Dunham is a fine, real-deal actress. I liked her right away, and I believed her acting to the extent that it didn’t feel like “acting.” It was just being and behavior. She has my idea of sad, caring eyes and a quick mind and a likably unassertive, quasi-hangdog manner.
During a post-screening q&a at Goldcrest: (l.) Anne Carey, (r.) Tiny Furniture director-screenwirter-actress Lena Dunham
Dunham, Tiny Furniture producer Kyle Martin.
The undercurrent felt a little bit lezzy at times, but not in a pronounced way. The two guys are “nice” and interesting to talk to, but they’re both kind of into themselves and really not much of a catch. (The second guy she hangs with, a chef, is actually a bit of a dick.) And there’s this nice-looking girl with a great smile who’s obviously interested in Dunham in a romantic way who appears in a couple of scenes.
I’m just wondering why the obvious fact that Dunham’s character is bulky never seems to come up except in one scene when her best friend reads negative YouTube commentary about her shape. Is it somehow uncool to talk about this? It wouldn’t have been 20 or 30 years ago when largeness was relatively rare. Now it’s fairly common among GenY types and no one raises an eyebrow. (Dunham, whom I spoke to last night after the screening, seems to have slimmed down somewhat since filming.) But the basic social rules still apply. People with weight issues generally don’t get laid as often, and their choices aren’t as vast as those of slimmer folk. You can shilly-shally around this all you want, but being heavy is not going to make your life any easier or happier. It’s definitely a compromiser.
Tiny Furniture is a smart little low-energy thing. It has integrity, but it really could be titled A Life in Hell, I feel. I was sitting there going “this is awful, what a life, Jesus H. Christ” but at the same time I was saying “I believe this”, “this hasn’t been faked” and “Dunham knows what she’s doing.”
The opening of The Spy Who Loved Me was arguably the apogee of the Roger Moore 007 films. I remember watching this with a girlfriend in ’77 and saying, “Okay, I get it…this is going to be good.” It encapsulated the fresh idea that Bond films could and should be exercises in self-parody, and perhaps even out-and-out comedies with action sequences that deliberately challenged the laws of elemental physics (a new concept back then).
It’s the movie that said (a) “we’re throwing out any allusions whatsover to the serious-stud Bond playbook and going for a much more playful tone” and (b) “you’ll never see a Bond film as rugged and muscular as From Russia With Love ever again…get used to it. We’re in the mid ’70s now and nobody will buy a straight-with-no-chaser 007, so we’re having fun.”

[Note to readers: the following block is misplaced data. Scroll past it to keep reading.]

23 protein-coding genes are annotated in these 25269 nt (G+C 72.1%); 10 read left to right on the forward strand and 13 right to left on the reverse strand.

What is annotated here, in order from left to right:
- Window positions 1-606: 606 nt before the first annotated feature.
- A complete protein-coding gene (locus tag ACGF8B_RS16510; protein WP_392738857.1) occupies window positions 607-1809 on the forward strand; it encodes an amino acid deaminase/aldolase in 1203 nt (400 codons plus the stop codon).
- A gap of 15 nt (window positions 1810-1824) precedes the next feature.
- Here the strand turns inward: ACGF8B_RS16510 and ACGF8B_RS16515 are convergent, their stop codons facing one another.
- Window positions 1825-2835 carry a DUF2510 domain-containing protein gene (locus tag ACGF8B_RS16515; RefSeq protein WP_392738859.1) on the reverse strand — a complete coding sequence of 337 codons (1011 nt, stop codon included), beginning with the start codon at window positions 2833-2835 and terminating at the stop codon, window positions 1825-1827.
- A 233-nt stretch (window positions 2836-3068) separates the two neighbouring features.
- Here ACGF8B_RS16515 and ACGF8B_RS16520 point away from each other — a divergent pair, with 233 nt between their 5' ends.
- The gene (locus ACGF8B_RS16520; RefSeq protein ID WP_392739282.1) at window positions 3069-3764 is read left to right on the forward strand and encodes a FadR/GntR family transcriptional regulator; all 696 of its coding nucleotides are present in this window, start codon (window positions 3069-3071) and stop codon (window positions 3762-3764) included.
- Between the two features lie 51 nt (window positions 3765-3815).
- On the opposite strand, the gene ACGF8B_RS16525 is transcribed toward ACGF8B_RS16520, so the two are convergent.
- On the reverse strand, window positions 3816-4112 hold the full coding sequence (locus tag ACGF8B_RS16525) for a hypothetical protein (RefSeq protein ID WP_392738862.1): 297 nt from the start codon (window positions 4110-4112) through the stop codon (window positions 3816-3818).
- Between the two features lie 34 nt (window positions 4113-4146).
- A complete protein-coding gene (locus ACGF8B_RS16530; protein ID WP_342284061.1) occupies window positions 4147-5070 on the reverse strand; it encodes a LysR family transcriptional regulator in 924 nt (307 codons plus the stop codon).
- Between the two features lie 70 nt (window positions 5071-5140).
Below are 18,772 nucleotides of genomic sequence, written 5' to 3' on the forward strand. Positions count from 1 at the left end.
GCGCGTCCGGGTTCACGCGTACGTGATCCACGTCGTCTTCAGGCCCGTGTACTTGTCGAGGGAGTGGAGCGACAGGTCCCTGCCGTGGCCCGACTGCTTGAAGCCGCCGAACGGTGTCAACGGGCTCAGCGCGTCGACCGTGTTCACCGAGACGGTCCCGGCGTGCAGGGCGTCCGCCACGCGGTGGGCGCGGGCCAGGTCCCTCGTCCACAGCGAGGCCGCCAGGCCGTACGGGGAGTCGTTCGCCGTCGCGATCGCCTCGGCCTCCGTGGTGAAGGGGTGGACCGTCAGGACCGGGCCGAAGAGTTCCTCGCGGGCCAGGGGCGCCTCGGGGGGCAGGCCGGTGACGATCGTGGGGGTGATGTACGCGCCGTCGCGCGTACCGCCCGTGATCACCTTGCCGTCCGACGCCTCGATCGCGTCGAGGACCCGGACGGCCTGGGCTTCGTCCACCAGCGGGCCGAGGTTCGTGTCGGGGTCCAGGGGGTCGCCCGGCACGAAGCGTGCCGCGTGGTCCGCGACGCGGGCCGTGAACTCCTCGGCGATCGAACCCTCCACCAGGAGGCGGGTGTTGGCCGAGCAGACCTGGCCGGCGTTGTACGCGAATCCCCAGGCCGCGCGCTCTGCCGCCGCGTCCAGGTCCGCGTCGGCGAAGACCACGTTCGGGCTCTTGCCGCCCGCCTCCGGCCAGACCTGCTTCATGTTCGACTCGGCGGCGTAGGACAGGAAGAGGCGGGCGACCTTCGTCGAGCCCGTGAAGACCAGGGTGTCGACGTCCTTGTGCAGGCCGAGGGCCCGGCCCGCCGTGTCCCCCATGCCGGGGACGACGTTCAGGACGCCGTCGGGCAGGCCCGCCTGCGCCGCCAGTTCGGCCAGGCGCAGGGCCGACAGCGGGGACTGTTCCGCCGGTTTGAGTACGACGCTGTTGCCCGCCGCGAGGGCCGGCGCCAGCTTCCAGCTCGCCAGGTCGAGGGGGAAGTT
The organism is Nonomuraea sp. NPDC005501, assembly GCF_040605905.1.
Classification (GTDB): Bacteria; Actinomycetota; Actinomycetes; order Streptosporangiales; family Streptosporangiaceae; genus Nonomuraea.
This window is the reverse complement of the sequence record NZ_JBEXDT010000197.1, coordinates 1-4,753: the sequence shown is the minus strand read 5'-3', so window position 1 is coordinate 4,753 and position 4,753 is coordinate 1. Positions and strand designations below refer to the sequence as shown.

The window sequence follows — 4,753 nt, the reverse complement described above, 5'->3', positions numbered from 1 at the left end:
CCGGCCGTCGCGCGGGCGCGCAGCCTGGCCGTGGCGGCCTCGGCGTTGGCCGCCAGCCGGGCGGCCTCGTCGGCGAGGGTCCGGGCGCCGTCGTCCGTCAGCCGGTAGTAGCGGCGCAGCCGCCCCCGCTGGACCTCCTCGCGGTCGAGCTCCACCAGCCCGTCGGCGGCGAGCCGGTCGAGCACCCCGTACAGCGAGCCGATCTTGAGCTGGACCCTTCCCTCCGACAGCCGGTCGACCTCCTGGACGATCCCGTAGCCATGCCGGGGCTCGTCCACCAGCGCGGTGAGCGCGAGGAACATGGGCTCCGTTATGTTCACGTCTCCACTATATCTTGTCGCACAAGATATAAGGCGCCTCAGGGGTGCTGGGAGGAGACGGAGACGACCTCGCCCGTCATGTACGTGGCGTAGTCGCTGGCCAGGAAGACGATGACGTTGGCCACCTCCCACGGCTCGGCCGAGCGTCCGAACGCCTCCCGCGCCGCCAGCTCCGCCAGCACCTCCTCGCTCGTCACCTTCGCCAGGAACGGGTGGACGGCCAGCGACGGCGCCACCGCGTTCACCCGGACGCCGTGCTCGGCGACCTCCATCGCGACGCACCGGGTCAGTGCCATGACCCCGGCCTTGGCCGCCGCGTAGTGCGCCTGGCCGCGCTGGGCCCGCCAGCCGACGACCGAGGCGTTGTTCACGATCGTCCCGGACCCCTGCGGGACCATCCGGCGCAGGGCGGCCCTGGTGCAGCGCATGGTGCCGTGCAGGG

Nothing said this as much as Richard Kiel‘s dopey Jaws character, who could have been a regular on the Jack Benny Show. Kiel’s giant lug could have fit right into Abbott and Costello Meet The Mummy. And he anticipated the cool-monster attitude of Arnold Schwarzenegger‘s Terminator character in the ’84 original.
The movie, directed by the comedically inclined Lewis Gilbert, delivered all this but the opening — the idiotic ski chase followed by the main title with Carly Simon singing the title song — was a kind of overture or preamble that conveyed the new approach. It said “Okay, fans, here we go…new game!” And it had the most self-aware, self-amused and cocksure vibe since the hard-swagger days of the first three films — Dr. No, From Russia With Love and Goldfinger.
For me it was a long slow downhill trek after this. The Pierce Brosnan 007 films never quite figured a way to re-think the franchise as radically as The Spy Who Loved Me.
The song is cut off at the tail end of the above video. Here’s a version to plays it to the end. I love the chord changes when Simon sings “is keepin’ all my secrets safe tonight.”
Joe and Jane Popcorn don’t listen to film critics because they regard them as elitist, secular big-city monks who don’t speak to Joe and Jane where they live. I would dispute that notion when it comes to populist, “standing in the parking lot of a 7/11” columnists like myself, but Joe and Jane may have a point. And it occured to me last night that the ultimate poster boy for elitist, secular big-city film critic culture has to be New Yorker critic Richard Brody.